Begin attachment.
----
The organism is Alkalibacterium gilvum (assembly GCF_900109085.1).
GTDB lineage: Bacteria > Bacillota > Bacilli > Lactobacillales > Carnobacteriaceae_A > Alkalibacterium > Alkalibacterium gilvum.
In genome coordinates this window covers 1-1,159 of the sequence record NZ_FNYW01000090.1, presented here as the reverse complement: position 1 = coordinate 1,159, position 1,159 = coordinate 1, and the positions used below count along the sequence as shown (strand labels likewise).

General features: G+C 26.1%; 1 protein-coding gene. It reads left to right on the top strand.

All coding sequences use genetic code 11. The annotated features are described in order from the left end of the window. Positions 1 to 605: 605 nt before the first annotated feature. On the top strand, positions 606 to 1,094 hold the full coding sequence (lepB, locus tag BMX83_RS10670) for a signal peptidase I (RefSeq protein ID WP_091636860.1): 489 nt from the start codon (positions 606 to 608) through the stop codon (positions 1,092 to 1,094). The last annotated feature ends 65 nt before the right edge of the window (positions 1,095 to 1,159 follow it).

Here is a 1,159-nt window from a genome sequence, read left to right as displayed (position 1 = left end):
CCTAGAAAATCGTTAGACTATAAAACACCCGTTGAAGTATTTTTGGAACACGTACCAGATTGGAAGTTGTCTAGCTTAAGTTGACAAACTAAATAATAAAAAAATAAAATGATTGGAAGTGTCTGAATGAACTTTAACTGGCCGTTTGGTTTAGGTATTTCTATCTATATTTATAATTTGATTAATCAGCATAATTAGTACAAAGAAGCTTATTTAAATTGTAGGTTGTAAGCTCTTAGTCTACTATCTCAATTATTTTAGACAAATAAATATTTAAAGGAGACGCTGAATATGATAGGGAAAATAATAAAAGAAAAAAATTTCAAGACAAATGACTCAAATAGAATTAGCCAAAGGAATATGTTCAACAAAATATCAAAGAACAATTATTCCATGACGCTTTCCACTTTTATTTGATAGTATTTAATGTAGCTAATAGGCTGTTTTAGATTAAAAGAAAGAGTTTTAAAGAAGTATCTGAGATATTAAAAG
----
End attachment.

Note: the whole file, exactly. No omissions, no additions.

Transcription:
The organism is Alkalibacterium gilvum (assembly GCF_900109085.1).
GTDB lineage: Bacteria > Bacillota > Bacilli > Lactobacillales > Carnobacteriaceae_A > Alkalibacterium > Alkalibacterium gilvum.
In genome coordinates this window covers 1-1,159 of the sequence record NZ_FNYW01000090.1, presented here as the reverse complement: position 1 = coordinate 1,159, position 1,159 = coordinate 1, and the positions used below count along the sequence as shown (strand labels likewise).

General features: G+C 26.1%; 1 protein-coding gene. It reads left to right on the top strand.

All coding sequences use genetic code 11. The annotated features are described in order from the left end of the window. Positions 1 to 605: 605 nt before the first annotated feature. On the top strand, positions 606 to 1,094 hold the full coding sequence (lepB, locus tag BMX83_RS10670) for a signal peptidase I (RefSeq protein ID WP_091636860.1): 489 nt from the start codon (positions 606 to 608) through the stop codon (positions 1,092 to 1,094). The last annotated feature ends 65 nt before the right edge of the window (positions 1,095 to 1,159 follow it).

Here is a 1,159-nt window from a genome sequence, read left to right as displayed (position 1 = left end):
CCTAGAAAATCGTTAGACTATAAAACACCCGTTGAAGTATTTTTGGAACACGTACCAGATTGGAAGTTGTCTAGCTTAAGTTGACAAACTAAATAATAAAAAAATAAAATGATTGGAAGTGTCTGAATGAACTTTAACTGGCCGTTTGGTTTAGGTATTTCTATCTATATTTATAATTTGATTAATCAGCATAATTAGTACAAAGAAGCTTATTTAAATTGTAGGTTGTAAGCTCTTAGTCTACTATCTCAATTATTTTAGACAAATAAATATTTAAAGGAGACGCTGAATATGATAGGGAAAATAATAAAAGAAAAAAATTTCAAGACAAATGACTCAAATAGAATTAGCCAAAGGAATATGTTCAACAAAATATCAAAGAACAATTATTCCATGACGCTTTCCACTTTTATTTGATAGTATTTAATGTAGCTAATAGGCTGTTTTAGATTAAAAGAAAGAGTTTTAAAGAAGTATCTGAGATATTAAAAG